In Memory of Ice Station Minke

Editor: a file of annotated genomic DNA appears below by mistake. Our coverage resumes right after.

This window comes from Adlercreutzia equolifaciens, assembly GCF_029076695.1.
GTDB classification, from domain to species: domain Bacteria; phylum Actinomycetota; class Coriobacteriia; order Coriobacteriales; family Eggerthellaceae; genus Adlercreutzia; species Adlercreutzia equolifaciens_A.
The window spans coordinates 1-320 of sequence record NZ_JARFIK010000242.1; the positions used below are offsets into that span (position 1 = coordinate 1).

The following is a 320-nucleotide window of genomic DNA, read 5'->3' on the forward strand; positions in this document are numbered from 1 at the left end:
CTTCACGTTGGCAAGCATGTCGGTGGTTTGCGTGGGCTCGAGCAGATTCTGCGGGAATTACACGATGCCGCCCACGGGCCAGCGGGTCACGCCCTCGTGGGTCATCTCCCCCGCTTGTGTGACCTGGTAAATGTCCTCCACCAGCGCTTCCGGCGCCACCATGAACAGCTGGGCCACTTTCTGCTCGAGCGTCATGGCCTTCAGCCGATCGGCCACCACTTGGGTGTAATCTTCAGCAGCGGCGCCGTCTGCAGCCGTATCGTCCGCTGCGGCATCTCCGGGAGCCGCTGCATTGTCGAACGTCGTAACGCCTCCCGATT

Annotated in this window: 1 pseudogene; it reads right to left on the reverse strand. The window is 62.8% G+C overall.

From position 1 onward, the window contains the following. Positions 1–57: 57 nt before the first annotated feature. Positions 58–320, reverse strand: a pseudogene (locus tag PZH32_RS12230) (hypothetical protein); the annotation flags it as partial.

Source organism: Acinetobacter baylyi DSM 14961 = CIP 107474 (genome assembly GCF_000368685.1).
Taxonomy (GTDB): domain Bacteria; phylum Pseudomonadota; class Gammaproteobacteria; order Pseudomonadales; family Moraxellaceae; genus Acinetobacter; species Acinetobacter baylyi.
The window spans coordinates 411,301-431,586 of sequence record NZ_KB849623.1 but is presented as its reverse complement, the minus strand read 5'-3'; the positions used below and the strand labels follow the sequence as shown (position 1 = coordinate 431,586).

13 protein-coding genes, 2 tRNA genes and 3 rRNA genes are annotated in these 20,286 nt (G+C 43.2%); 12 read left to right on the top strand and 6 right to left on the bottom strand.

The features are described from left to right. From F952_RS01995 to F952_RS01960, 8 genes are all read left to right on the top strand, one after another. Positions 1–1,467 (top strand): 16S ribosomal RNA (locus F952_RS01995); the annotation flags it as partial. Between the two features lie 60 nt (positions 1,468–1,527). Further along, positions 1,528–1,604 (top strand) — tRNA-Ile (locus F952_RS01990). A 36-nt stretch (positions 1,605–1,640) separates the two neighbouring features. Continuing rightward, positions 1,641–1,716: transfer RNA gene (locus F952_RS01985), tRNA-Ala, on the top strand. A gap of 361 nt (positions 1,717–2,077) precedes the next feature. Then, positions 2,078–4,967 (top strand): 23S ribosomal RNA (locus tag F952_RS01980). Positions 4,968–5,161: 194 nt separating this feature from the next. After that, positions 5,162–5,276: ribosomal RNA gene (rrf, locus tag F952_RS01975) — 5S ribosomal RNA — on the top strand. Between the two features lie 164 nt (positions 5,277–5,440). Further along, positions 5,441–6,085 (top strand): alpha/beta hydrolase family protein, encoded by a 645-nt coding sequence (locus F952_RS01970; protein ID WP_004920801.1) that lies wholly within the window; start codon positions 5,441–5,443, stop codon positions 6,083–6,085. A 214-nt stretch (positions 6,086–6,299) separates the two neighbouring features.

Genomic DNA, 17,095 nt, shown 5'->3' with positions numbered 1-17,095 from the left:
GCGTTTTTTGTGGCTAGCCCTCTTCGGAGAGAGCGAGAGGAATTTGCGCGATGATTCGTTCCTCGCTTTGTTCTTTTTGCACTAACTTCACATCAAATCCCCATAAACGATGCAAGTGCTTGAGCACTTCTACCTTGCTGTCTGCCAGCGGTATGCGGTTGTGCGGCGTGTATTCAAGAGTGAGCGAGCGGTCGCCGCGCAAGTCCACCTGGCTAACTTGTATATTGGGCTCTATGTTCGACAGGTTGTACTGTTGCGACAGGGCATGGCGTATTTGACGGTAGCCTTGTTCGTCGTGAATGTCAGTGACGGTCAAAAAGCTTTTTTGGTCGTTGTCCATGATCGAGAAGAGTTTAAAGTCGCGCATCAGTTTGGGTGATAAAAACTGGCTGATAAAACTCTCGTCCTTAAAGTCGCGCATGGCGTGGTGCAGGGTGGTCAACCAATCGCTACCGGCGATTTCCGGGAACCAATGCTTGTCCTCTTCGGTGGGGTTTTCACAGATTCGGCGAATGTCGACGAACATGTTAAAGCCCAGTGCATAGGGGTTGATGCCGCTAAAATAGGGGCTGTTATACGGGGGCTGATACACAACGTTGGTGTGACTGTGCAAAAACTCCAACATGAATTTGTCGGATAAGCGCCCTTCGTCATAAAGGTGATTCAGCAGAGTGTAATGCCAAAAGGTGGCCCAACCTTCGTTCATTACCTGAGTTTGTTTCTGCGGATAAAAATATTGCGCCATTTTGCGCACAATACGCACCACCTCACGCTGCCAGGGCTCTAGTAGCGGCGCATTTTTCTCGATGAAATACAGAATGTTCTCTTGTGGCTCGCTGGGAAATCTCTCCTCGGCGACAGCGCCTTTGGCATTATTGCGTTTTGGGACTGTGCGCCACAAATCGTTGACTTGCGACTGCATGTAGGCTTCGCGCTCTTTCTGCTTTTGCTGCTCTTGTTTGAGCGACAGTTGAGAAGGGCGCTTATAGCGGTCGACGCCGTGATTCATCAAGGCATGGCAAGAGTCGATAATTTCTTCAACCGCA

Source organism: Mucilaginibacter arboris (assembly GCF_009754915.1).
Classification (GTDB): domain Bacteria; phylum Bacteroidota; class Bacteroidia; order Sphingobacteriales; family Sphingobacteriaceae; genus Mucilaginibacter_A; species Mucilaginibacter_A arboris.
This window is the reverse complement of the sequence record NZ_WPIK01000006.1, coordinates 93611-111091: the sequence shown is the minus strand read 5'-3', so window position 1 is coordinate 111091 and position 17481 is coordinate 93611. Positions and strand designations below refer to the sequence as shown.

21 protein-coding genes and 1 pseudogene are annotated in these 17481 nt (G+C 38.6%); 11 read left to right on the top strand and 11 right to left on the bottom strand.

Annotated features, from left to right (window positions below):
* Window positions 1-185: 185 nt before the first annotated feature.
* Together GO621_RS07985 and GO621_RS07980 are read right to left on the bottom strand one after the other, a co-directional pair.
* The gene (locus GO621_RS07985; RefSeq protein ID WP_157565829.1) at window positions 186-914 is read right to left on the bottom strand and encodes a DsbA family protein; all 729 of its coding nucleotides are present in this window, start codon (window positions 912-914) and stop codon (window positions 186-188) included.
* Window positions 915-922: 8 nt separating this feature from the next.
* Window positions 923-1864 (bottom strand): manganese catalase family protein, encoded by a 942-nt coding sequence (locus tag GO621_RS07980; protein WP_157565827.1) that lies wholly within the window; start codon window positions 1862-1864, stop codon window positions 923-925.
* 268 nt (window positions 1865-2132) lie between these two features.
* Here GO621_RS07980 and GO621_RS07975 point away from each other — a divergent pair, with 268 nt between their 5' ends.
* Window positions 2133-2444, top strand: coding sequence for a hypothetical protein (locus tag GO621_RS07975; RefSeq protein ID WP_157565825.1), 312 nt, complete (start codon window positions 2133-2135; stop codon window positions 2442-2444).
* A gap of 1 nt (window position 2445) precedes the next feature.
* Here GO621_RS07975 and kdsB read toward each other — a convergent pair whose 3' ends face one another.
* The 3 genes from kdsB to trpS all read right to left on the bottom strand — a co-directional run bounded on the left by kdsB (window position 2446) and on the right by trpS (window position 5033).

Antarctica, generally deemed the harshest of continents, demonstrated this reputation to us today.   As daylight broke in a cloudless sky, we initiated science by deploying a CTD beneath 4 inches of ice that formed last night. Despite the 20 knot winds and temperatures ranging from 20 to -25șC (-50șC with wind chill!), excited scientists scattered out on the ice to build Ice Station Minke. The ice team set out to collect a series of ice cores to investigate changes in composition of the ice structure, algal biomass and microbial communities (bottom center photo).  Samples were collected despite the repeated freezing of ice cores to the barrel shaft.  Additionally, the ice crew solicited help from the sealers, the penguin folk and the nutrient guy to shovel two quadrants created to monitor how varying light concentrations effect algal and microbial productivity (Top photo).  Bundled divers preferred the relative warmth of 2șC seawater to the potentials of freezing air exposure, demonstrated by Karina Johnston’s frozen eyelashes (bottom left photo).   After setting up transect lines under the ice, divers used suction tubes to collect samples of phytoplankton growing on the undersurface.   Surfacing inside the Scott Tent, Eric Hessel hands off his suction tube to be carried inside before freezing solid (bottom left photo).  With a solid day of science complete, folks gathered on the bridge to watch the sunset and as it turns out, to discover a large lead had opened near the Station.  The difficulty of studying a dynamic ice system is that it is dynamic.  Consequently, we watched the harshest aspect of our day unfold.  The ice crumbled and cracked, dislodged the ship and consequently, Ice Station Minke was destroyed.  We collected our gear off the ice and made plans to find a new station first light tomorrow.  Photos by Dan Costa (Ice Corers) and Kerry Claffey (Ice Station).